Alexander Dugin is one of the foremost philosophers and political thinkers of Russia today. He is a "conservative" in the sense of conserving tradition, in this case the traditional Russkiy mir (Russian World). He views contemporary Western culture as decadent. Dugin has been sanctioned but the West.
Liberalism is a nihilistic ideology. It insists on liberty from any kind of collective identity, but never suggests anything positive. When in competition with the totalitarian ideologies of the past, communism and fascism, liberalism appeared to be concrete and attractive because it negated such totalitarianism while positing itself as a real alternative. But when the totalitarian competition was overcome, the nihilistic nature of liberalism came to be fully revealed. It can only negate things, and cannot affirm anything constructive. It is not the ideology of positive freedom, but of negative liberty. Although yesterday this might not have been so explicit, today it is clear.…
Liberalism has turned totalitarian. There is no liberty to not be a liberal. One must be a liberal. You can choose to be a left liberal, a right liberal, or a center liberal and, in the extreme case, you can be a far left or far right liberal, but you must always be a liberal.
If you are judged to be illiberal by liberals, then you are finished, labelled as an extremist, terrorist, and so on. The liberals can only tolerate liberally tolerant people. If you are not tolerant in the liberal sense, you are intolerable.…This is central to the paradoxes of liberalism. Anything that arises from the strict application of liberalism as negative freedom (freedom from external constraint) is regarded as being "natural."
Can this be corrected with the addition of positive freedom (freedom for actualizing potential)? This depends on agreement over human nature, which is disputed.
See Stanford Encyclopedia of Philosophy, Positive and Negative Liberty, introduction:
Negative liberty is the absence of obstacles, barriers or constraints. One has negative liberty to the extent that actions are available to one in this negative sense. Positive liberty is the possibility of acting — or the fact of acting — in such a way as to take control of one's life and realize one's fundamental purposes. While negative liberty is usually attributed to individual agents, positive liberty is sometimes attributed to collectivities, or to individuals considered primarily as members of given collectivities.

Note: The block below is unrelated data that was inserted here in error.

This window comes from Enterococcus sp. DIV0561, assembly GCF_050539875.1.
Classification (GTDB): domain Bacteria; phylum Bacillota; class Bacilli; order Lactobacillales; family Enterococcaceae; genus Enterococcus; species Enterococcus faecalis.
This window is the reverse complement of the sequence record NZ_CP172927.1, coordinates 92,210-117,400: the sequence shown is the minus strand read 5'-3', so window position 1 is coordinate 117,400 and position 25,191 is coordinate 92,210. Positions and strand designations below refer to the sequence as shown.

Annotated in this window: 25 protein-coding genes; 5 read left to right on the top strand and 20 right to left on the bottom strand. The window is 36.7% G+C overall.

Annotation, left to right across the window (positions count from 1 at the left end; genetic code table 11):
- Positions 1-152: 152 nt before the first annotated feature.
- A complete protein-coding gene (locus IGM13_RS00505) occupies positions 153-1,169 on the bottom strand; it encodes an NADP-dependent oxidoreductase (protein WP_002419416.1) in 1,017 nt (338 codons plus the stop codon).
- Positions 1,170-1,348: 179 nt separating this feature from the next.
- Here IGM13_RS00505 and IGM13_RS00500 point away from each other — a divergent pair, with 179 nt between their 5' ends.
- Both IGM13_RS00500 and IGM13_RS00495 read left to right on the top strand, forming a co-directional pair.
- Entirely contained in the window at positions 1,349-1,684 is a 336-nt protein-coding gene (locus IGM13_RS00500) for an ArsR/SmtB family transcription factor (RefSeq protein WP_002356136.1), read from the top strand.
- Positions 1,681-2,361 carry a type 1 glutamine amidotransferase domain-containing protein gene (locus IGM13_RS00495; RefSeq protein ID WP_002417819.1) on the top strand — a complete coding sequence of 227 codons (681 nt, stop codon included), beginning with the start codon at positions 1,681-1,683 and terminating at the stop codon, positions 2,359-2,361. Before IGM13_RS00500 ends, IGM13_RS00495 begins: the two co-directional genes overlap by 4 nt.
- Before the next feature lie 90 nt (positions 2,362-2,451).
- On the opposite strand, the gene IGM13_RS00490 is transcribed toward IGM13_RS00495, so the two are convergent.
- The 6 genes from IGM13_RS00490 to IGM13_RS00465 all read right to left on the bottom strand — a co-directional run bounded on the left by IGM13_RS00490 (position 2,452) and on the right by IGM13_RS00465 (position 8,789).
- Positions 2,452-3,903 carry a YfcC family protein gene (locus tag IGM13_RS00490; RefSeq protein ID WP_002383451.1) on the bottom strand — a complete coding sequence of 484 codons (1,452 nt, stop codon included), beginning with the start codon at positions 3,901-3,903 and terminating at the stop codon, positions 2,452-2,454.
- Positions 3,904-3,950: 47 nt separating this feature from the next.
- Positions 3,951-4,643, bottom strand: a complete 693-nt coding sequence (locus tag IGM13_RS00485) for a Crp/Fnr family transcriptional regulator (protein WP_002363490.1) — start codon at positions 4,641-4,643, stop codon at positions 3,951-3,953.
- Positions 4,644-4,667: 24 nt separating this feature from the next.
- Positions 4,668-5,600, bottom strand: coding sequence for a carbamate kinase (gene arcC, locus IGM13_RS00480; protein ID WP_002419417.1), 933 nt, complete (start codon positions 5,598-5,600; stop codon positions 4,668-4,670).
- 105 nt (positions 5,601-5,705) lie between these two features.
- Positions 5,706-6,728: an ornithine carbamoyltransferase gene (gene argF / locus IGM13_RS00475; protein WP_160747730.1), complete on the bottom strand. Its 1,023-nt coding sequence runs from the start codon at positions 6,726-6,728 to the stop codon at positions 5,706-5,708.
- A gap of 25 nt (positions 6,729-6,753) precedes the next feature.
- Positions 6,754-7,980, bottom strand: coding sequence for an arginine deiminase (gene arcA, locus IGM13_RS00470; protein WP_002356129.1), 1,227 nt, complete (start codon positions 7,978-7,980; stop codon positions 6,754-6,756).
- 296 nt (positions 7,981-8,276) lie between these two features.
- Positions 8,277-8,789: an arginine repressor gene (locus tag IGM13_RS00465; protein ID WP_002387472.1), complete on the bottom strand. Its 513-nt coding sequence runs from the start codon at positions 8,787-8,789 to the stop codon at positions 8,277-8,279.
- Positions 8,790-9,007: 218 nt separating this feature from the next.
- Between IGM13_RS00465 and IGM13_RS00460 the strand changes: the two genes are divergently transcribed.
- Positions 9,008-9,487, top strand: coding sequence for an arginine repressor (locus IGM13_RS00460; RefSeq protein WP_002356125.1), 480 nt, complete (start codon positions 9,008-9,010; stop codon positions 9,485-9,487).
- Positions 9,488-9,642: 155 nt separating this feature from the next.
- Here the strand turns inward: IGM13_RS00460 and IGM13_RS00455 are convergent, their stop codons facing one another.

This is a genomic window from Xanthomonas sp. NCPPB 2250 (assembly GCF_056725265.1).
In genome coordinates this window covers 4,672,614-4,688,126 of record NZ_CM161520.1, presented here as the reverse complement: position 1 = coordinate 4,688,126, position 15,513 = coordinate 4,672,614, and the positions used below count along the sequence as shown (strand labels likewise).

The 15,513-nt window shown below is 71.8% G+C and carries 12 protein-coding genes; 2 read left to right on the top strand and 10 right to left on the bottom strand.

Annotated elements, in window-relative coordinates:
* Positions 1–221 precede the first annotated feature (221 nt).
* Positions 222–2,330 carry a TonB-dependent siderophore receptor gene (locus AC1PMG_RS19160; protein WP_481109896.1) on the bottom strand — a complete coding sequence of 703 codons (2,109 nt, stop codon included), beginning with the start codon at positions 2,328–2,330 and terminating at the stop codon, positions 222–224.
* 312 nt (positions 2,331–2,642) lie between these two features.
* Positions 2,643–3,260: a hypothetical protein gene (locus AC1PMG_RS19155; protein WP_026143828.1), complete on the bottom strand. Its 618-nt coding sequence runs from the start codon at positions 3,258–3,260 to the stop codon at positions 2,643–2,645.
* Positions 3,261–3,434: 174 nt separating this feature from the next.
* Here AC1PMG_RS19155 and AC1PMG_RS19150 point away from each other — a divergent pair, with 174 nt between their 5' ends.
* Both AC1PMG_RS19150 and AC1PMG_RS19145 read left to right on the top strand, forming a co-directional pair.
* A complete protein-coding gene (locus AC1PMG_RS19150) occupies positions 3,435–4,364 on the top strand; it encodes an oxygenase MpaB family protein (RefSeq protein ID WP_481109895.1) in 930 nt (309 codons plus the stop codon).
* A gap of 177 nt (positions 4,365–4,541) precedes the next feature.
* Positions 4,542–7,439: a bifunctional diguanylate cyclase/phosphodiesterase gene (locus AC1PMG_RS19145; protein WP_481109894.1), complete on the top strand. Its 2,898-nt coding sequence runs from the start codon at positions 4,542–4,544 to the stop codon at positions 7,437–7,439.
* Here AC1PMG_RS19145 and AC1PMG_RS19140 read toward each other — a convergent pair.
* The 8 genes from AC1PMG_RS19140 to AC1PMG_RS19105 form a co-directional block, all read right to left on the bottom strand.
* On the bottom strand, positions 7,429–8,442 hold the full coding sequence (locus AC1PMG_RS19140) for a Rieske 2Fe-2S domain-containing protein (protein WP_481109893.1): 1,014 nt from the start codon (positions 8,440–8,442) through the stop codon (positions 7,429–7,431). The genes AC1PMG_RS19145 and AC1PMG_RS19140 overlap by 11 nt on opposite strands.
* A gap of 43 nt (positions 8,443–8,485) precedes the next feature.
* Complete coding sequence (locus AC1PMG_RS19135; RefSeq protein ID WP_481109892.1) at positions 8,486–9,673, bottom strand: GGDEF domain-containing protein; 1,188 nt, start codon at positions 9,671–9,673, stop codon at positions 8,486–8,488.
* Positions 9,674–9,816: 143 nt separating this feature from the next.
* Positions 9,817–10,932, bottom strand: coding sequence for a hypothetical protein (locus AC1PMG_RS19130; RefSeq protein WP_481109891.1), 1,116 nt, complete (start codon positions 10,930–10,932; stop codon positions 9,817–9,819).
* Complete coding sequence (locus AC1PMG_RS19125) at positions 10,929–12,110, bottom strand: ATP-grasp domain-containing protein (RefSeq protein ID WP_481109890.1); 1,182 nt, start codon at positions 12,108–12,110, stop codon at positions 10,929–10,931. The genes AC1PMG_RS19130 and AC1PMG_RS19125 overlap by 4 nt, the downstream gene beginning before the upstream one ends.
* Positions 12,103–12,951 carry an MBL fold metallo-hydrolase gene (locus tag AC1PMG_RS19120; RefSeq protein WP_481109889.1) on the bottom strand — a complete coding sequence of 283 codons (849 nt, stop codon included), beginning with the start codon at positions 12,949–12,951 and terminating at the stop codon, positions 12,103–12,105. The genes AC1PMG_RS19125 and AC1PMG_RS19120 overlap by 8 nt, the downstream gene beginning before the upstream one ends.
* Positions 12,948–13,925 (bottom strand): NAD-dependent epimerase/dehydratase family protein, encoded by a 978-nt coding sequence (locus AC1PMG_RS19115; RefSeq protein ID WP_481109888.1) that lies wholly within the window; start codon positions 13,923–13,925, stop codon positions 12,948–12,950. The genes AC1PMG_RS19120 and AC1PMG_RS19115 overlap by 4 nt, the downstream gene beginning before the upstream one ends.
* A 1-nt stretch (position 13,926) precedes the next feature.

The idea of distinguishing between a negative and a positive sense of the term ‘liberty’ goes back at least to Kant, and was examined and defended in depth by Isaiah Berlin in the 1950s and ’60s. Discussions about positive and negative liberty normally take place within the context of political and social philosophy. They are distinct from, though sometimes related to, philosophical discussions about free will. Work on the nature of positive liberty often overlaps, however, with work on the nature of autonomy.
As Berlin showed, negative and positive liberty are not merely two distinct kinds of liberty; they can be seen as rival, incompatible interpretations of a single political ideal. Since few people claim to be against liberty, the way this term is interpreted and defined can have important political implications. Political liberalism tends to presuppose a negative definition of liberty: liberals generally claim that if one favors individual liberty one should place strong limitations on the activities of the state. Critics of liberalism often contest this implication by contesting the negative definition of liberty: they argue that the pursuit of liberty understood as self-realization or as self-determination (whether of the individual or of the collectivity) can require state intervention of a kind not normally allowed by liberals.
Many authors prefer to talk of positive and negative freedom. This is only a difference of style, and the terms ‘liberty’ and ‘freedom’ are normally used interchangeably by political and social philosophers. Although some attempts have been made to distinguish between liberty and freedom (Pitkin 1988; Williams 2001; Dworkin 2011), generally speaking these have not caught on. Neither can they be translated into other European languages, which contain only the one term, of either Latin or Germanic origin (e.g. liberté, Freiheit), where English contains both.Liberalism is at the front of cultural change in the world today. I regard myself as a libertarian of the left who views negative liberty as a necessary condition for mature liberalism and positive liberty also as necessary. A concept of liberalism that is both necessary and sufficient must include the individual, social and spiritual aspects of freedom and its purpose.
Alexander Dugin puts forward a point of view different from my own, but one to which he is entitled. The contribution he makes is several fold. First, he brings in a view of liberalism from outside liberalism. Secondly, he presents a powerful strain of thought in the Russian world today. These are the most important. There are others. Regardless of one's opinion of his views, his views are important as cultural force to be reckoned with. sanctioning Alexander Dugin is not going to make his ideas go away. If fact, doing so is illiberal.
Dugin: What is wrong with Europe?
Alexander Dugin, Katehon
Edited by J. Arnoldski
Edited by J. Arnoldski